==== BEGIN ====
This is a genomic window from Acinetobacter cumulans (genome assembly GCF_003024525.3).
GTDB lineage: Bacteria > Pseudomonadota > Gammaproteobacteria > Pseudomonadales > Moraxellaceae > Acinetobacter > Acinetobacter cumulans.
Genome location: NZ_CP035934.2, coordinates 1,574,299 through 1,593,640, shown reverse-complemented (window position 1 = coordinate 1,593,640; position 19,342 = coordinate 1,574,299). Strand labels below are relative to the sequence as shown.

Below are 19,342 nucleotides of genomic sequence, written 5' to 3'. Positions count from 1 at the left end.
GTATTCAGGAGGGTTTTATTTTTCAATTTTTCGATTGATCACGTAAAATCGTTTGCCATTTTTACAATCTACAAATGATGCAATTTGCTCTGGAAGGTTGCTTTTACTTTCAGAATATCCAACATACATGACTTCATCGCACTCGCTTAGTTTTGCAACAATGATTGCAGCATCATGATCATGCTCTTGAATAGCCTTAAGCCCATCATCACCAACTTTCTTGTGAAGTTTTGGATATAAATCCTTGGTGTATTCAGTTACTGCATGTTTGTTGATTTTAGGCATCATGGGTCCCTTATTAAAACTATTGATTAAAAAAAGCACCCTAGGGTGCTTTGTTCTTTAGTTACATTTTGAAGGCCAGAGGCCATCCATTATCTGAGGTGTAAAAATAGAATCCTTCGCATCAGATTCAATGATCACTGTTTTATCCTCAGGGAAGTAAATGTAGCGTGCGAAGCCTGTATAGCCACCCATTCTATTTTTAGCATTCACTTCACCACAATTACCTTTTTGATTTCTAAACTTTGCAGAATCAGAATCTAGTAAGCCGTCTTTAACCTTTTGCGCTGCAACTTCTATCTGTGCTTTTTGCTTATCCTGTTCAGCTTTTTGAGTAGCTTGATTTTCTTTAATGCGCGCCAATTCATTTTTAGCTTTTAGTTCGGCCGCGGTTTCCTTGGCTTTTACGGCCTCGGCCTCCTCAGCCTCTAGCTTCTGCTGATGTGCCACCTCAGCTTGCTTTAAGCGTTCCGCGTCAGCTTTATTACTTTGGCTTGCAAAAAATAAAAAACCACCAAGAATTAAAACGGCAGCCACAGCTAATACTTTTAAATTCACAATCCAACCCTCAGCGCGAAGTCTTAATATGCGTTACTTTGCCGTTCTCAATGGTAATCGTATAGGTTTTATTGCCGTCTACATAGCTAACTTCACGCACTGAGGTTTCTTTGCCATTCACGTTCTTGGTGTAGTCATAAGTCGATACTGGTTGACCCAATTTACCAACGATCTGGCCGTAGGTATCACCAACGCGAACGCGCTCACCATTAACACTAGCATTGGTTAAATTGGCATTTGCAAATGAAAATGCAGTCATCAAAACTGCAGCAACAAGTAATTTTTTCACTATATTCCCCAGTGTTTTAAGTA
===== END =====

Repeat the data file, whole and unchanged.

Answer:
This is a genomic window from Acinetobacter cumulans (genome assembly GCF_003024525.3).
GTDB lineage: Bacteria > Pseudomonadota > Gammaproteobacteria > Pseudomonadales > Moraxellaceae > Acinetobacter > Acinetobacter cumulans.
Genome location: NZ_CP035934.2, coordinates 1,574,299 through 1,593,640, shown reverse-complemented (window position 1 = coordinate 1,593,640; position 19,342 = coordinate 1,574,299). Strand labels below are relative to the sequence as shown.

Below are 19,342 nucleotides of genomic sequence, written 5' to 3'. Positions count from 1 at the left end.
GTATTCAGGAGGGTTTTATTTTTCAATTTTTCGATTGATCACGTAAAATCGTTTGCCATTTTTACAATCTACAAATGATGCAATTTGCTCTGGAAGGTTGCTTTTACTTTCAGAATATCCAACATACATGACTTCATCGCACTCGCTTAGTTTTGCAACAATGATTGCAGCATCATGATCATGCTCTTGAATAGCCTTAAGCCCATCATCACCAACTTTCTTGTGAAGTTTTGGATATAAATCCTTGGTGTATTCAGTTACTGCATGTTTGTTGATTTTAGGCATCATGGGTCCCTTATTAAAACTATTGATTAAAAAAAGCACCCTAGGGTGCTTTGTTCTTTAGTTACATTTTGAAGGCCAGAGGCCATCCATTATCTGAGGTGTAAAAATAGAATCCTTCGCATCAGATTCAATGATCACTGTTTTATCCTCAGGGAAGTAAATGTAGCGTGCGAAGCCTGTATAGCCACCCATTCTATTTTTAGCATTCACTTCACCACAATTACCTTTTTGATTTCTAAACTTTGCAGAATCAGAATCTAGTAAGCCGTCTTTAACCTTTTGCGCTGCAACTTCTATCTGTGCTTTTTGCTTATCCTGTTCAGCTTTTTGAGTAGCTTGATTTTCTTTAATGCGCGCCAATTCATTTTTAGCTTTTAGTTCGGCCGCGGTTTCCTTGGCTTTTACGGCCTCGGCCTCCTCAGCCTCTAGCTTCTGCTGATGTGCCACCTCAGCTTGCTTTAAGCGTTCCGCGTCAGCTTTATTACTTTGGCTTGCAAAAAATAAAAAACCACCAAGAATTAAAACGGCAGCCACAGCTAATACTTTTAAATTCACAATCCAACCCTCAGCGCGAAGTCTTAATATGCGTTACTTTGCCGTTCTCAATGGTAATCGTATAGGTTTTATTGCCGTCTACATAGCTAACTTCACGCACTGAGGTTTCTTTGCCATTCACGTTCTTGGTGTAGTCATAAGTCGATACTGGTTGACCCAATTTACCAACGATCTGGCCGTAGGTATCACCAACGCGAACGCGCTCACCATTAACACTAGCATTGGTTAAATTGGCATTTGCAAATGAAAATGCAGTCATCAAAACTGCAGCAACAAGTAATTTTTTCACTATATTCCCCAGTGTTTTAAGTA